Second edition of Seminar for Women in Math

Event Details
  • Date/Time:
    • Friday October 26, 2018
      12:15 pm - 2:30 pm
  • Location: Skiles 006
  • Phone:
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  • Extras:

Galyna Livshitz


Summary Sentence: The second edition of Seminar for Women in Math will take place Friday, October 26 in room Skiles 006, talks by Christine Heitsch (GaTech) and Victoria Powers (Emory)

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  • Christine Heitsch Christine Heitsch
  • Victoria Powers Victoria Powers
The second edition of Seminar for Women in Math will take place Friday, October 26 in room Skiles 006 (SoM address is 686 Cherry st NW, Atlanta, GA). There will be sandwiches served in Skiles 006 at 12:15 pm. The first talk will be given by Christine Heitsch, Georgia Tech. The second talk is by Victoria Powers from Emory University. All are welcome!
Both talks will be accessible and suitable for undergrads.
Please share with your department. More info here:

Friday, October 26, Skiles 006, 

686 Cherry St NW, Atlanta, GA 30311

  12:15 pm: sandwiches

  12:30 pmChristine Heitsch, Georgia Institute of Technology.

Title: From Plato to Pasteur and Beyond: the Combinatorics of RNA Viruses

Abstract: The interface of mathematics and biology has many facets, distinguished by both the biological applications and the mathematical motivations. We discuss here the problem of RNA folding which lies at the intersection of discrete mathematics and molecular biology.  As we will illustrate, new theorems in combinatorics are helping to answer the question, “Is there a cure for the common cold?”  (This short talk will be accessible to undergraduates.)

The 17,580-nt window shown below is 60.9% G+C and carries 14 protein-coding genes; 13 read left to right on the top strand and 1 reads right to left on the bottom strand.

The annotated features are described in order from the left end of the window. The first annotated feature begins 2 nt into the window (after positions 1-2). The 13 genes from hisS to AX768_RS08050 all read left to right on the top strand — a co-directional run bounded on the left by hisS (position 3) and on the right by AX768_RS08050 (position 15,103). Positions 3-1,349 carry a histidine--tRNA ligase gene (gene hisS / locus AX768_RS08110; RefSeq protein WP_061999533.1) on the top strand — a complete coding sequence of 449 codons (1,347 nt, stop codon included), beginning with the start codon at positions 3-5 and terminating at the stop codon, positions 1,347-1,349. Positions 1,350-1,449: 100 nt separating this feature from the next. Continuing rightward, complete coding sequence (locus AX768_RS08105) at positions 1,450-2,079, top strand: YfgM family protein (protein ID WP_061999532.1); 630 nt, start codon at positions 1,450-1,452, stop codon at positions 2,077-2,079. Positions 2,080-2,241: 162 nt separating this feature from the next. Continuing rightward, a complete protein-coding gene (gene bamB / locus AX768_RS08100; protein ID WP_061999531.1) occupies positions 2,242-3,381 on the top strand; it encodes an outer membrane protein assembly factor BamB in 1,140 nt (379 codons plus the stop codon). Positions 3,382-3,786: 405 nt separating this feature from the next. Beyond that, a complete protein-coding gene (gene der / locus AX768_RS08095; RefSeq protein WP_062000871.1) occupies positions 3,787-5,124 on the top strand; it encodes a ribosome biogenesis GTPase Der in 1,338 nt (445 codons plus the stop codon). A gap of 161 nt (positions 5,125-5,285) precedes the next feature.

1 pm: refreshments, break

 1:10 pmVictoria Powers, Emory University.

Title: The Mathematics and Statistics of Gerrymandering

Abstract: Gerrymandering refers to drawing political boundary lines with an ulterior motive, such as helping one political party or group of voters.  In the US there is a history of manipulating the shapes of legislative districts in order to obtain a preferred outcome. In recent years there have been a number of court cases in which the plaintiffs have used mathematical or statistical ideas to attempt to convince the courts that gerrymandering has occurred.   In this talk we will look at some of these methods and explain how mathematicians, statisticians, and computer scientists are helping in the legal fight against gerrymandering. (this talk will be suitable for undergraduates).

Additional Information

In Campus Calendar

School of Mathematics

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Faculty/Staff, Public, Undergraduate students
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  • Created By: sbarone7
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  • Created On: Oct 24, 2018 - 1:12pm
  • Last Updated: Oct 24, 2018 - 1:20pm